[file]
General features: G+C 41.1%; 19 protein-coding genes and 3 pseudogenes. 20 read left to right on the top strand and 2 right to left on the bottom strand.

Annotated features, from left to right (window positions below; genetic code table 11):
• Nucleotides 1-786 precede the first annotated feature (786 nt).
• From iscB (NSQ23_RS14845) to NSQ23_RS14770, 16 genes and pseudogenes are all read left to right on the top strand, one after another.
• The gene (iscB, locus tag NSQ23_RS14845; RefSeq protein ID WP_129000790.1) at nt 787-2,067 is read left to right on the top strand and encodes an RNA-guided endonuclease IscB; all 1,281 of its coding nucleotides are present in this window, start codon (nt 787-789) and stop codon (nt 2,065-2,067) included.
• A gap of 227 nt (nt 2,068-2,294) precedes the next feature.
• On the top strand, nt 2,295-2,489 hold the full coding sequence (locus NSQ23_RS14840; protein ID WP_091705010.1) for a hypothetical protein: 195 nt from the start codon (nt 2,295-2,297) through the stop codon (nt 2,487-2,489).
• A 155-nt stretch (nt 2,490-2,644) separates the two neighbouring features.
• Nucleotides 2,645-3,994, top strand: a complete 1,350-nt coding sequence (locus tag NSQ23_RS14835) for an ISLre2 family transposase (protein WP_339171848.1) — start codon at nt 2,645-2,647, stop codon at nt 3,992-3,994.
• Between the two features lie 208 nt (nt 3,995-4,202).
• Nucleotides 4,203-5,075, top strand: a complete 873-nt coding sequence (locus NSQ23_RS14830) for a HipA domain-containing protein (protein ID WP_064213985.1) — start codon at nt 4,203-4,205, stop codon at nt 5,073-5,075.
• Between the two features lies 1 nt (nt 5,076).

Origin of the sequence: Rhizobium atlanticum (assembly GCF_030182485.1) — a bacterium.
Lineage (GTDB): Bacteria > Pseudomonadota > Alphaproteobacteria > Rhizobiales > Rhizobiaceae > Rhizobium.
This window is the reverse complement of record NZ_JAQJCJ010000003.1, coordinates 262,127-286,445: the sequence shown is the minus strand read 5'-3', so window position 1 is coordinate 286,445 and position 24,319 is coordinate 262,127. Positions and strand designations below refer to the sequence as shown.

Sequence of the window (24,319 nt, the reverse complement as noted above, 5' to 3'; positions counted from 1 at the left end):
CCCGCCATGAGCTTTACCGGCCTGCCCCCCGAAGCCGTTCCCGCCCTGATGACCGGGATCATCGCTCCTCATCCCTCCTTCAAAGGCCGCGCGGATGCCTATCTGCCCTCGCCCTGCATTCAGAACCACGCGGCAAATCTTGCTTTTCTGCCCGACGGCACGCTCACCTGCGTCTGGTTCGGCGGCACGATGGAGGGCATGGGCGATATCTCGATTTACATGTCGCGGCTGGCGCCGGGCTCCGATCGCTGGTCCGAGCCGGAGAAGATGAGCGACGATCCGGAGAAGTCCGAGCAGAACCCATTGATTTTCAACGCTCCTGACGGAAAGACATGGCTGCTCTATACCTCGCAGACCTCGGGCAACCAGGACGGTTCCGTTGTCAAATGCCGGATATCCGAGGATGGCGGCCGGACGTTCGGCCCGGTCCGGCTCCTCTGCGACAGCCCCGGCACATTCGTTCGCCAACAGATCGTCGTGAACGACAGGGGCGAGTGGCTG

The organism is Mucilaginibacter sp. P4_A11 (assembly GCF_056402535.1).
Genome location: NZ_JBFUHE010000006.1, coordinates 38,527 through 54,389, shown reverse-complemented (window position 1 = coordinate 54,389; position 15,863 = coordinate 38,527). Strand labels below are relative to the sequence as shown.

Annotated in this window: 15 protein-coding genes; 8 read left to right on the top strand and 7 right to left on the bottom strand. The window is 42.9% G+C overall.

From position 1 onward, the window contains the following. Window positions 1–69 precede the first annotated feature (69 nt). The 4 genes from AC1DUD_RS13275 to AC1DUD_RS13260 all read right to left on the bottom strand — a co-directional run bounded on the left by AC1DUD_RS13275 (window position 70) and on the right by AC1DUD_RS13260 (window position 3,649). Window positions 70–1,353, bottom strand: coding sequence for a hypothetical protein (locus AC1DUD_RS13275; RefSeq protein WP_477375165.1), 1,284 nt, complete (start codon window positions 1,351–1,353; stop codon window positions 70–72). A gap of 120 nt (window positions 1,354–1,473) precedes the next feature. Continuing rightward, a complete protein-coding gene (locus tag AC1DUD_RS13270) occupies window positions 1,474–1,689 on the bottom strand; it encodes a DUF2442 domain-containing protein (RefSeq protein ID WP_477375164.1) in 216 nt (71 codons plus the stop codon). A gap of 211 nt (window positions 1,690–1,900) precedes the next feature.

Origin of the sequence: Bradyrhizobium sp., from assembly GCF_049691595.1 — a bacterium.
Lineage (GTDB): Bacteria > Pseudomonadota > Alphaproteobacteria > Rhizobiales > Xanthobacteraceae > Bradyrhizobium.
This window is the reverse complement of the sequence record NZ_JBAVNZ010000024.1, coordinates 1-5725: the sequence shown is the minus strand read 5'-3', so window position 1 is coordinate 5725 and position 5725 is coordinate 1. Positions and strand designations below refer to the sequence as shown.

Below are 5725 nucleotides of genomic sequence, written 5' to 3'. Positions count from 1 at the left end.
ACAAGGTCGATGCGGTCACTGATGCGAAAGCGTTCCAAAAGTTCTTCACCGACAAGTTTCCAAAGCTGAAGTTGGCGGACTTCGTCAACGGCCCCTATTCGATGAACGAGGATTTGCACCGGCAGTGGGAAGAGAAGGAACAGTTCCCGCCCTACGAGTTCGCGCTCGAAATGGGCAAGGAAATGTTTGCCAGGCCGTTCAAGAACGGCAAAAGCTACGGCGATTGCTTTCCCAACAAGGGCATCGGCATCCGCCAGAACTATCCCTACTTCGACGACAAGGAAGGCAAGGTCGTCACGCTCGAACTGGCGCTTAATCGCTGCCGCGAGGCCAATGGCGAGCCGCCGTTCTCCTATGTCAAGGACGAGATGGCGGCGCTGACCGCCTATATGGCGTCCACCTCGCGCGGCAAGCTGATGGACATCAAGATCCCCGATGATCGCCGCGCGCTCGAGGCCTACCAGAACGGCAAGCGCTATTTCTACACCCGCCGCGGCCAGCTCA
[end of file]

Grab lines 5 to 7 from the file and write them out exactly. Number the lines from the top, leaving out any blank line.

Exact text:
• The gene (iscB, locus tag NSQ23_RS14845; RefSeq protein ID WP_129000790.1) at nt 787-2,067 is read left to right on the top strand and encodes an RNA-guided endonuclease IscB; all 1,281 of its coding nucleotides are present in this window, start codon (nt 787-789) and stop codon (nt 2,065-2,067) included.
• A gap of 227 nt (nt 2,068-2,294) precedes the next feature.
• On the top strand, nt 2,295-2,489 hold the full coding sequence (locus NSQ23_RS14840; protein ID WP_091705010.1) for a hypothetical protein: 195 nt from the start codon (nt 2,295-2,297) through the stop codon (nt 2,487-2,489).